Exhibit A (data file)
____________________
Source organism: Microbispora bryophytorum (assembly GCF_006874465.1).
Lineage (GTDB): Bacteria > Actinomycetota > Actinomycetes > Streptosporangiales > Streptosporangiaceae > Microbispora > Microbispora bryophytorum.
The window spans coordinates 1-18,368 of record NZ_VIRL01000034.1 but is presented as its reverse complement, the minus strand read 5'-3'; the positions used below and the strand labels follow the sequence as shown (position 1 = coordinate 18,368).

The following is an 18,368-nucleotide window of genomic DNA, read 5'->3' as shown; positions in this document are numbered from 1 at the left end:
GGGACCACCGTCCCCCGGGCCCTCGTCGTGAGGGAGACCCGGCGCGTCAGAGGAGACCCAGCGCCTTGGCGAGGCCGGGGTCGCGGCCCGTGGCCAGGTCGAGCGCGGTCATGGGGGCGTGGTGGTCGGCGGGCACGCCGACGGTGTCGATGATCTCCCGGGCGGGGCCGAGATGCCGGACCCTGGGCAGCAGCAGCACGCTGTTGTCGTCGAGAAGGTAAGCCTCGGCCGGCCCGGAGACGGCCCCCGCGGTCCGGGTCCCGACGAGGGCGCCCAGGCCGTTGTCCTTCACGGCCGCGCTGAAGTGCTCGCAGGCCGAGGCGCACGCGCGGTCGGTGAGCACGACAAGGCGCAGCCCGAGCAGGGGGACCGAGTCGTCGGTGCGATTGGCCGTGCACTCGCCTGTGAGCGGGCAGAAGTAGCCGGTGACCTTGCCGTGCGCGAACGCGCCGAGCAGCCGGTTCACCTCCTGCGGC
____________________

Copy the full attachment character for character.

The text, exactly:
Source organism: Microbispora bryophytorum (assembly GCF_006874465.1).
Lineage (GTDB): Bacteria > Actinomycetota > Actinomycetes > Streptosporangiales > Streptosporangiaceae > Microbispora > Microbispora bryophytorum.
The window spans coordinates 1-18,368 of record NZ_VIRL01000034.1 but is presented as its reverse complement, the minus strand read 5'-3'; the positions used below and the strand labels follow the sequence as shown (position 1 = coordinate 18,368).

The following is an 18,368-nucleotide window of genomic DNA, read 5'->3' as shown; positions in this document are numbered from 1 at the left end:
GGGACCACCGTCCCCCGGGCCCTCGTCGTGAGGGAGACCCGGCGCGTCAGAGGAGACCCAGCGCCTTGGCGAGGCCGGGGTCGCGGCCCGTGGCCAGGTCGAGCGCGGTCATGGGGGCGTGGTGGTCGGCGGGCACGCCGACGGTGTCGATGATCTCCCGGGCGGGGCCGAGATGCCGGACCCTGGGCAGCAGCAGCACGCTGTTGTCGTCGAGAAGGTAAGCCTCGGCCGGCCCGGAGACGGCCCCCGCGGTCCGGGTCCCGACGAGGGCGCCCAGGCCGTTGTCCTTCACGGCCGCGCTGAAGTGCTCGCAGGCCGAGGCGCACGCGCGGTCGGTGAGCACGACAAGGCGCAGCCCGAGCAGGGGGACCGAGTCGTCGGTGCGATTGGCCGTGCACTCGCCTGTGAGCGGGCAGAAGTAGCCGGTGACCTTGCCGTGCGCGAACGCGCCGAGCAGCCGGTTCACCTCCTGCGGC